KTVA, Channel 2 News
by Bianca Slota
Thursday, August 2, 2007
View Video - (internet explorer only)
ANCHORAGE, Alaska -- A Shared Services Flight shuttling North Slope workers from Deadhorse to Anchorage had to be turned back Tuesday after an engine on the plane failed.
The flight operators said it was a minor incident with no cause for alarm, but employees on the slope describe it as just the latest in a string of problems that has made them afraid of flying with their employers.
ConocoPhillips operates Shared Services Aviation as a free flight service for North Slope employees. The flights used to be operated by Alaska Airlines but are now operated by Northern Air Cargo.
On Tuesday at 12:15 p.m., Flight 151-152 from Deadhorse to Anchorage experienced engine failure. Pilots turned the plane around and landed back at Deadhorse.
SSA sent a message to all North Slope workers which said:
"From the initial inspection, it appears that the mounting for the right engine nose cone, a small protective cover on the center of the engine inlet, broke, causing the nose cone to damage the compressor. This disrupted the airflow and caused the engine to backfire. The same part on the other SSA engines was inspected to ensure that there are no issues."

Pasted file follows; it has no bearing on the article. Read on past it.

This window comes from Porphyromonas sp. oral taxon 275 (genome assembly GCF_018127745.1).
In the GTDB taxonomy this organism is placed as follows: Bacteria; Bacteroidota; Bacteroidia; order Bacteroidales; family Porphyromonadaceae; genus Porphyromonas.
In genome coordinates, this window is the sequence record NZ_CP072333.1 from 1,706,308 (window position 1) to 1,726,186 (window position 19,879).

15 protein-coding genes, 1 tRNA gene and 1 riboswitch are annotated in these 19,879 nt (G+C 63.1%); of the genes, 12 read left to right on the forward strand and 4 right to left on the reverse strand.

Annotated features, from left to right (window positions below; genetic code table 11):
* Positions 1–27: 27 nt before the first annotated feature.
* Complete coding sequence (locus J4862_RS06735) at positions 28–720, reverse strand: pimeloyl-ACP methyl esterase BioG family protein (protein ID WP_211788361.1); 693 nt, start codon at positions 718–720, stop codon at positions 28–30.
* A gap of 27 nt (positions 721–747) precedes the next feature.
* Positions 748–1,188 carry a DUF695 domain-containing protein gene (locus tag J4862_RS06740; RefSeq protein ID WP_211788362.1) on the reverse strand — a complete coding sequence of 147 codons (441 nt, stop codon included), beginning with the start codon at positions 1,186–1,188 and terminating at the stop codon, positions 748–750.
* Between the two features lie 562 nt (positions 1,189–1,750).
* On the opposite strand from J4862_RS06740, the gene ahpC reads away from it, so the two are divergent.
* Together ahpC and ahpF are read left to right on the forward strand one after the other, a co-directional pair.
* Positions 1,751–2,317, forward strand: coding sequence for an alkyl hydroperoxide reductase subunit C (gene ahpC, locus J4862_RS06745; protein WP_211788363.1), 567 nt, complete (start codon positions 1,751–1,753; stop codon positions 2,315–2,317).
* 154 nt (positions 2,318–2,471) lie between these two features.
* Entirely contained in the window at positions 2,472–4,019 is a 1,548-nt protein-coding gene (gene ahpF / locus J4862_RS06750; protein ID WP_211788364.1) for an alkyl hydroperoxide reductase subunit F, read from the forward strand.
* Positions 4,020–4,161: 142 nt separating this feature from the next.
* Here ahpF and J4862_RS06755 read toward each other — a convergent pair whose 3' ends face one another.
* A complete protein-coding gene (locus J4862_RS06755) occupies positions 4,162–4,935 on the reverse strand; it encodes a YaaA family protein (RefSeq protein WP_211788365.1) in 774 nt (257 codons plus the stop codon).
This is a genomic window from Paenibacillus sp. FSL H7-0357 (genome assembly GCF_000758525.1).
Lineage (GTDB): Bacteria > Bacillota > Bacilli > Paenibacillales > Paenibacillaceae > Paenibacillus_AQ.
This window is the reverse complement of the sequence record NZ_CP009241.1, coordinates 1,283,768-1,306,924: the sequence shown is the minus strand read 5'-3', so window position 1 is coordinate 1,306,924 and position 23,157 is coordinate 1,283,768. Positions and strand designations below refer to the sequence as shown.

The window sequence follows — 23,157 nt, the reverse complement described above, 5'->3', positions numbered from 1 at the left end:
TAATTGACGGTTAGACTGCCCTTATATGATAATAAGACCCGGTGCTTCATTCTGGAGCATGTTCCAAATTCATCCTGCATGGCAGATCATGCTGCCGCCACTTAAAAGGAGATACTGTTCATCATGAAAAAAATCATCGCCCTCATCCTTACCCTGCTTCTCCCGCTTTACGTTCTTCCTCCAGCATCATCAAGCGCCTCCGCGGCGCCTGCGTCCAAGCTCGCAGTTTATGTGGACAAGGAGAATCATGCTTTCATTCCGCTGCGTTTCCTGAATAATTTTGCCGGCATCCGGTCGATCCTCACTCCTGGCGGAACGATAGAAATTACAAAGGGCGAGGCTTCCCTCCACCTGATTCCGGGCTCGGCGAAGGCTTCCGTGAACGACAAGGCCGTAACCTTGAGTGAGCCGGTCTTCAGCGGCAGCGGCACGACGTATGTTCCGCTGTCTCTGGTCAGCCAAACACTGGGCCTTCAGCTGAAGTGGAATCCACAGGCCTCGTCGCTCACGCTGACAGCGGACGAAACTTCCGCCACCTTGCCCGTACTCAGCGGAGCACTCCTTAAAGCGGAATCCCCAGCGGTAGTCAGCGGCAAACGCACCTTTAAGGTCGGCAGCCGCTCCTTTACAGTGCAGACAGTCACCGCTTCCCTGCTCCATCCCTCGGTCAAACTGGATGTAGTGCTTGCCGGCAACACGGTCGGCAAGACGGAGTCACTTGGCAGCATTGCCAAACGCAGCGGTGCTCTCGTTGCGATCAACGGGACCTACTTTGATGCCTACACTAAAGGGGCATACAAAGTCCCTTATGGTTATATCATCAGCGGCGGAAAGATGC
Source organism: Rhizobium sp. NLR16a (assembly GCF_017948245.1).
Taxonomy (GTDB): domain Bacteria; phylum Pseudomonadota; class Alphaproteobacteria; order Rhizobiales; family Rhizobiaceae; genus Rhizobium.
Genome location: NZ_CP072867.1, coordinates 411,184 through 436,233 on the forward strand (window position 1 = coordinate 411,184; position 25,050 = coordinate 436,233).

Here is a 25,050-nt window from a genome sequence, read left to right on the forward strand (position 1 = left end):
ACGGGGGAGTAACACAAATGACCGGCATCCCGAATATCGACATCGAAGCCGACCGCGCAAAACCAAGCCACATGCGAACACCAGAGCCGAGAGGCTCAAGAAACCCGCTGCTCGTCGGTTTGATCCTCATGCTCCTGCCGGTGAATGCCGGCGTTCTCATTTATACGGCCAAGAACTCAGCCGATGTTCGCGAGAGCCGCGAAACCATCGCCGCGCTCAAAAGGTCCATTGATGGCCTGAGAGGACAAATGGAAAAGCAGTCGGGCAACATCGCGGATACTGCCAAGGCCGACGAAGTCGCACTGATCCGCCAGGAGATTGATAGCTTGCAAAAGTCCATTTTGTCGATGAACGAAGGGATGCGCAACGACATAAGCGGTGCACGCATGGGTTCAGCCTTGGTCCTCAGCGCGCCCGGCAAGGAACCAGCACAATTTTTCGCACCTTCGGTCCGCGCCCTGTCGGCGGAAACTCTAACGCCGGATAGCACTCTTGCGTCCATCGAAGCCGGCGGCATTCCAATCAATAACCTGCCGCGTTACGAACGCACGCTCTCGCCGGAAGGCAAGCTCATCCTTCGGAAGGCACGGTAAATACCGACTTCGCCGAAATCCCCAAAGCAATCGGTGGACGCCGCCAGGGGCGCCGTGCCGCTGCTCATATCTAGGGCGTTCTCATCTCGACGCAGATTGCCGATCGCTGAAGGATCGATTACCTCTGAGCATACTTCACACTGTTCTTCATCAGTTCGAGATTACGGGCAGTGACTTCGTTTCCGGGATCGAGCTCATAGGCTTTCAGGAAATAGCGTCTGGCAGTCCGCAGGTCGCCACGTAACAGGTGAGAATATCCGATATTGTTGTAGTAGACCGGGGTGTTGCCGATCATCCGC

Passengers on board the plane say it seemed much more serious to them. One man sent an e-mail to Channel 2 News, stating,
"It was a very troubling situation in which the flight attendants were yelling to the passengers to grab our ankles and put our heads down for what seemed to be several minutes. I thought I was going to die. The pilot managed to get us turned around and we landed on one engine."As word about the incident spreads, so does fear among slope workers. One man, who asked not to be identified, said there were many concerns.
"The concerns are that we're afraid that they're gonna wait until a major catastrophe happens before they address the issues completely, before they get new aircraft. That's what our concerns are. We're very much concerned for our safety," he said.The plane that experienced the engine failure is now out of service and another from the fleet is out for routine maintenance, so SSA is operating five flights with just one plane.
BP Exploration sent a message to its employees and contractors saying that flights are now limited to essential employees only.
SSA said the FAA has been alerted about the incident. The failed engine will be shipped to an overhaul for complete analysis, and, in the meantime, another engine has been sent to Deadhorse and will be mounted on the plane.
The National Transportation Safety Board said it was contacted about an incident earlier this year in which the flight crew thought it had an engine stall on approach.
But a spokesperson for the NTSB said the board couldn't find evidence of the stall.
It has looked into other reports of engine problems and said it has found nothing out of the ordinary and nothing to be concerned about.
Contact Bianca Slota at firstname.lastname@example.org